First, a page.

Another potential weakness of forbidding trainee contact with pharmaceutical representatives is that it ignores the reality of life after training, when contact with pharmaceutical representatives is not strictly prohibited and may in fact be a regular occurrence. Should we expect our trainees to know how to behave in these encounters without any explicit discussion? A restrictive stance neglects an important resource available to help trainees in these instances—ourselves.
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Explore This IssueApril 2017
We educate our trainees about other forms of bias (in themselves, about their patients and their conditions) and follow this with deliberate practice. Similarly, we should honestly discuss our perspectives on interactions with the pharmaceutical industry and help our fellows navigate them.
A Balanced Approach
What course of action should we take to improve our fellows’ education and promote better care for our patients? In my opinion, an abstinence-only policy will not work. Fellows should be prepared for their future interactions with the pharmaceutical industry, whether at meetings, in the office or at sponsored talks. The easiest step, of course, is to provide explicit education to our fellows on bias and conflicts of interest with regard to relationships with industry.
We should follow this instruction with practice—something that will require more careful scrutiny of educational material, as well as informed discussion. We cannot boil this topic down to one question on the presence of bias, but instead must look at specific manifestations of bias: For example, does information about a new medication include a discussion about established therapies, a literature review or a discussion of limitations of the clinical trial?
We must teach our fellows to be conscientious learners at all times, whether the talk is sponsored or not. Practicing this critical analysis may require us to chaperone their interaction with pharmaceutical companies rather than forbidding it, ignoring it or pretending it doesn’t exist.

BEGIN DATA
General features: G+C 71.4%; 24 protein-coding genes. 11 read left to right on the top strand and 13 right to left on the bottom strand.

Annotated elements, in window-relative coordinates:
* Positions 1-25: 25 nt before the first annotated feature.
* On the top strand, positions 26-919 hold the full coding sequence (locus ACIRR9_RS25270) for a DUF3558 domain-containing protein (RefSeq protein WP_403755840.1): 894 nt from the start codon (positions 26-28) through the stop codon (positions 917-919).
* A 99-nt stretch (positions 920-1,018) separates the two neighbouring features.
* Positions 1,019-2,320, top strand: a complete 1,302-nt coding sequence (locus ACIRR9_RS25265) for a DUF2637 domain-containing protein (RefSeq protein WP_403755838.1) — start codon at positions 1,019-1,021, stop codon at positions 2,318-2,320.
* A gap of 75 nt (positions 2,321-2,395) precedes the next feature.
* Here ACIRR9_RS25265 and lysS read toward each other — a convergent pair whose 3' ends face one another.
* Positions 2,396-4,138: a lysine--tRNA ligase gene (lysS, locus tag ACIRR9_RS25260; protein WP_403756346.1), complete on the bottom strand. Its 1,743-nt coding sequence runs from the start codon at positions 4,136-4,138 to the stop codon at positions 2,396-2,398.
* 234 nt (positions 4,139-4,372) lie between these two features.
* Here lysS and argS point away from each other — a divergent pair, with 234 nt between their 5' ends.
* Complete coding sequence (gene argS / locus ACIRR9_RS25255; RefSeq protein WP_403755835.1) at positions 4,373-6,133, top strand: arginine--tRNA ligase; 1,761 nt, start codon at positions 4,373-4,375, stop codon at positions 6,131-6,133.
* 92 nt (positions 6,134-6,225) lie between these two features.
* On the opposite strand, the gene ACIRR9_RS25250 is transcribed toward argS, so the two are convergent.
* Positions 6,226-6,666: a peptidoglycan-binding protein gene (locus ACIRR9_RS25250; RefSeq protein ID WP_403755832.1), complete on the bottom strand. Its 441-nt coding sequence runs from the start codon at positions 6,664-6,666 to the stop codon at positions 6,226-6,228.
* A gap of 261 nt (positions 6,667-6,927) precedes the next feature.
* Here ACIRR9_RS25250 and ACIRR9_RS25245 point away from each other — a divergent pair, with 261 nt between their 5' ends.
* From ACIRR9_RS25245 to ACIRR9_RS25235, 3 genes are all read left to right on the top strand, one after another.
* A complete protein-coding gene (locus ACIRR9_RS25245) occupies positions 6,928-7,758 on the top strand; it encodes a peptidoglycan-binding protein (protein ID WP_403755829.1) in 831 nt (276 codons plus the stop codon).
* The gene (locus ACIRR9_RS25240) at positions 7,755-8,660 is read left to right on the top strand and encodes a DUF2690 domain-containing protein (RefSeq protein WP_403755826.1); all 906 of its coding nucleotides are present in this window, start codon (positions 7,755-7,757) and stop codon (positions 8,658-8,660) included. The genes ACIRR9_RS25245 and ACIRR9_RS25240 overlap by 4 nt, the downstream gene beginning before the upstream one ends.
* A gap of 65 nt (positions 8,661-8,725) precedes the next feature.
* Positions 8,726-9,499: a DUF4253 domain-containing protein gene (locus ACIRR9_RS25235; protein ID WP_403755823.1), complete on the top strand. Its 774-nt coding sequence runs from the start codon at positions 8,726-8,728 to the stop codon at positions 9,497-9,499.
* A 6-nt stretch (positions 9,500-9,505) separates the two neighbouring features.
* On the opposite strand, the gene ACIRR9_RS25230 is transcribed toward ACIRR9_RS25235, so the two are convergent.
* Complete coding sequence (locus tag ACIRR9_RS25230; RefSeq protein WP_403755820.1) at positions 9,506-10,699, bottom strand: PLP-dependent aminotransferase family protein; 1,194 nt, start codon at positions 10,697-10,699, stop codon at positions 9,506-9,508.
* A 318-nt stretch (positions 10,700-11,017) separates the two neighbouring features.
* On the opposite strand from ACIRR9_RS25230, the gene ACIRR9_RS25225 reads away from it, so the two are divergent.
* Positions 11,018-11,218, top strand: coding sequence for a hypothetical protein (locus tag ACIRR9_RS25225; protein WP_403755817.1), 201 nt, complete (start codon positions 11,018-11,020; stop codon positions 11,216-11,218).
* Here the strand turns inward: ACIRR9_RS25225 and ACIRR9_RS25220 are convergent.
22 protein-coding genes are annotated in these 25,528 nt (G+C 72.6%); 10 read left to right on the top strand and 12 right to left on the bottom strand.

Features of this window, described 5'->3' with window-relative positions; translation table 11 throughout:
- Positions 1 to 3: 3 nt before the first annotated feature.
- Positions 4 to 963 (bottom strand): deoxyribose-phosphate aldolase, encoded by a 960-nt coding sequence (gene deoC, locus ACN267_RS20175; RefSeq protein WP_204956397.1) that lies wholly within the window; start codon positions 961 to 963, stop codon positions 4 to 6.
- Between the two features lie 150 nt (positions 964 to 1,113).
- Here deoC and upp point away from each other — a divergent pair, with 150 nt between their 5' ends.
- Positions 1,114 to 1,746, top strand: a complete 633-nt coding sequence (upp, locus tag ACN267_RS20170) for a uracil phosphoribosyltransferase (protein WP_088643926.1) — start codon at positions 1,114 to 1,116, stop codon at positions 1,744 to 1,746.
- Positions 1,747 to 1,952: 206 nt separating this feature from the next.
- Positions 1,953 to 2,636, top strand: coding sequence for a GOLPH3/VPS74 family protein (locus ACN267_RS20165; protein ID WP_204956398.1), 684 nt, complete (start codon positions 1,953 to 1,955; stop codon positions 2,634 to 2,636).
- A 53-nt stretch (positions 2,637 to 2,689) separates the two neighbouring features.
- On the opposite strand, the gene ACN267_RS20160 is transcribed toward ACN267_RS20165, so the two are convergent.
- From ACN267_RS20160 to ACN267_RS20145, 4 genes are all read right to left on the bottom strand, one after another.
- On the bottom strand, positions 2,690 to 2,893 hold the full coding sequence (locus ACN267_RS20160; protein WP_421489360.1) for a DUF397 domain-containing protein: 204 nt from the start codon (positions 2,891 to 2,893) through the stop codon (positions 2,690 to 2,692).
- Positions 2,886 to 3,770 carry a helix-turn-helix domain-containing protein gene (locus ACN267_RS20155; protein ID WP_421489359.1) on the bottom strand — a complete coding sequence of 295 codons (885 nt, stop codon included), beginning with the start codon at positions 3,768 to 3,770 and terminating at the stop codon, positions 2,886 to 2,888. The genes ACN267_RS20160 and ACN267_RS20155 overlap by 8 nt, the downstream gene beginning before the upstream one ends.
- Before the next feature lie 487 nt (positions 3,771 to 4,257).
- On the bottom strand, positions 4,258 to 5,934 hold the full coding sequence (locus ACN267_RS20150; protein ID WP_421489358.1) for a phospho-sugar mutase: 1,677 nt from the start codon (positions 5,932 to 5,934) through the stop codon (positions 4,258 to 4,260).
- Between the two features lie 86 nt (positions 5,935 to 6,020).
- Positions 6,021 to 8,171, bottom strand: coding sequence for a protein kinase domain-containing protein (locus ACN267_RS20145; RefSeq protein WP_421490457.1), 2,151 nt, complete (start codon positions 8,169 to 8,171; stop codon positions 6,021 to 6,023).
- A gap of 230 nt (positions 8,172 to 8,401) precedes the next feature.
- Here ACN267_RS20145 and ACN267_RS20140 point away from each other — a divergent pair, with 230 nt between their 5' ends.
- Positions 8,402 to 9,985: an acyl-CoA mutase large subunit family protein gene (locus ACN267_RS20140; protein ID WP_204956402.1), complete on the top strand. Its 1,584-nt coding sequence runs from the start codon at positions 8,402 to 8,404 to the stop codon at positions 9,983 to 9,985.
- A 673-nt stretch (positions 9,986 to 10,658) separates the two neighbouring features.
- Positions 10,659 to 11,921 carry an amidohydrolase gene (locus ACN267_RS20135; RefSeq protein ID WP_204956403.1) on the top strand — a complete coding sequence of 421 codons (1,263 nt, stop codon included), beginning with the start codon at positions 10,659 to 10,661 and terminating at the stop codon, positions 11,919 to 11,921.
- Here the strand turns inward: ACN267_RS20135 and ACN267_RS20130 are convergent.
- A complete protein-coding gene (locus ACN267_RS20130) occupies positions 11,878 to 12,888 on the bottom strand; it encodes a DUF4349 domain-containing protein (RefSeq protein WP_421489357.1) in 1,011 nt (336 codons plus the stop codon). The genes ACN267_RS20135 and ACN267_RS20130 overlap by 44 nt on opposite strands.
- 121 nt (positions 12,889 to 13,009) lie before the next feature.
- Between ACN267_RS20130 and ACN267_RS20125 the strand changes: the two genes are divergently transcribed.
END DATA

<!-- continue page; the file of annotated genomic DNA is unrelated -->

Allowing our fellows to interact with industry while maintaining an objective, up-to-date curriculum requires a careful balancing act. But it is one that is intellectually honest: We can show that we trust our fellows to meet with people with a connection to industry while also critiquing sources of bias, just as we trust them to manage patients. Before we know it, they will be doing both independently, free from our oversight.
Arundathi Jayatilleke, MD, MS, is an assistant professor and director of the Rheumatology Fellowship Program at Drexel University College of Medicine in Philadelphia.
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- Brett AS, Burr W, Moloo J. Are Gifts from pharmaceutical companies ethically problematic? A survey of physicians. Arch Intern Med. 2003 Oct 13;163(18):2213–2218.
- American College of Rheumatology principles regarding external entity support for rheumatology fellowship training. American College of Rheumatology. 2015 Jan.
- Yeh JS, Austad KE, Franklin JM, et al. Association of medical students’ reports of interactions with the pharmaceutical and medical device industries and medical school policies and characteristics: A cross-sectional study. PLoS Med. 2014 Oct 14;11(10):e1001743.
- Austad KE, Avorn J, Franklin JM, et al. Association of marketing interactions with medical trainees’ knowledge about evidence-based prescribing: Results from a national survey. JAMA Intern Med. 2014;174(8):1283–1290.
Editor’s note: This article was written for The Rheumatologist on behalf of the ACR Committee on Ethics & Conflict of Interest. Comments or questions? Contact us at email@example.com.